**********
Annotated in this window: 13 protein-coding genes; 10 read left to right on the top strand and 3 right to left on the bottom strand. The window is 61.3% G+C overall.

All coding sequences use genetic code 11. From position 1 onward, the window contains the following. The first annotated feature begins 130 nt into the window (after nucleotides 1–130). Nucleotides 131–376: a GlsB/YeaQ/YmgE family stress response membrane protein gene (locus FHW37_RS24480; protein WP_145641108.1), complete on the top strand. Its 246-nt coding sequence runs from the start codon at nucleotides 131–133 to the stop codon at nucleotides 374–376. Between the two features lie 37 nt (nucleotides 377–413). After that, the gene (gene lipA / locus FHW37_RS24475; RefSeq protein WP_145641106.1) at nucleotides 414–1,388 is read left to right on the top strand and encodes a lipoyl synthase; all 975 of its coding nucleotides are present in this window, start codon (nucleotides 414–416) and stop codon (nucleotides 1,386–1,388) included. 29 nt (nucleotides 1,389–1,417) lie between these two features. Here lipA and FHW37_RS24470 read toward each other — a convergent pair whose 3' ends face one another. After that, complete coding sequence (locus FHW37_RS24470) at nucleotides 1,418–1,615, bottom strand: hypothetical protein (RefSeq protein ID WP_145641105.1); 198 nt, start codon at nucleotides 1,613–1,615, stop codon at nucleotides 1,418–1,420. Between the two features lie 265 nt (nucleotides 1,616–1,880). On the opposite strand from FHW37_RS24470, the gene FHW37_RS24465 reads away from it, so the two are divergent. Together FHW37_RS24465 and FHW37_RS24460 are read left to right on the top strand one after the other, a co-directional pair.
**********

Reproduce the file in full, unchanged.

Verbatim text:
Annotated in this window: 13 protein-coding genes; 10 read left to right on the top strand and 3 right to left on the bottom strand. The window is 61.3% G+C overall.

All coding sequences use genetic code 11. From position 1 onward, the window contains the following. The first annotated feature begins 130 nt into the window (after nucleotides 1–130). Nucleotides 131–376: a GlsB/YeaQ/YmgE family stress response membrane protein gene (locus FHW37_RS24480; protein WP_145641108.1), complete on the top strand. Its 246-nt coding sequence runs from the start codon at nucleotides 131–133 to the stop codon at nucleotides 374–376. Between the two features lie 37 nt (nucleotides 377–413). After that, the gene (gene lipA / locus FHW37_RS24475; RefSeq protein WP_145641106.1) at nucleotides 414–1,388 is read left to right on the top strand and encodes a lipoyl synthase; all 975 of its coding nucleotides are present in this window, start codon (nucleotides 414–416) and stop codon (nucleotides 1,386–1,388) included. 29 nt (nucleotides 1,389–1,417) lie between these two features. Here lipA and FHW37_RS24470 read toward each other — a convergent pair whose 3' ends face one another. After that, complete coding sequence (locus FHW37_RS24470) at nucleotides 1,418–1,615, bottom strand: hypothetical protein (RefSeq protein ID WP_145641105.1); 198 nt, start codon at nucleotides 1,613–1,615, stop codon at nucleotides 1,418–1,420. Between the two features lie 265 nt (nucleotides 1,616–1,880). On the opposite strand from FHW37_RS24470, the gene FHW37_RS24465 reads away from it, so the two are divergent. Together FHW37_RS24465 and FHW37_RS24460 are read left to right on the top strand one after the other, a co-directional pair.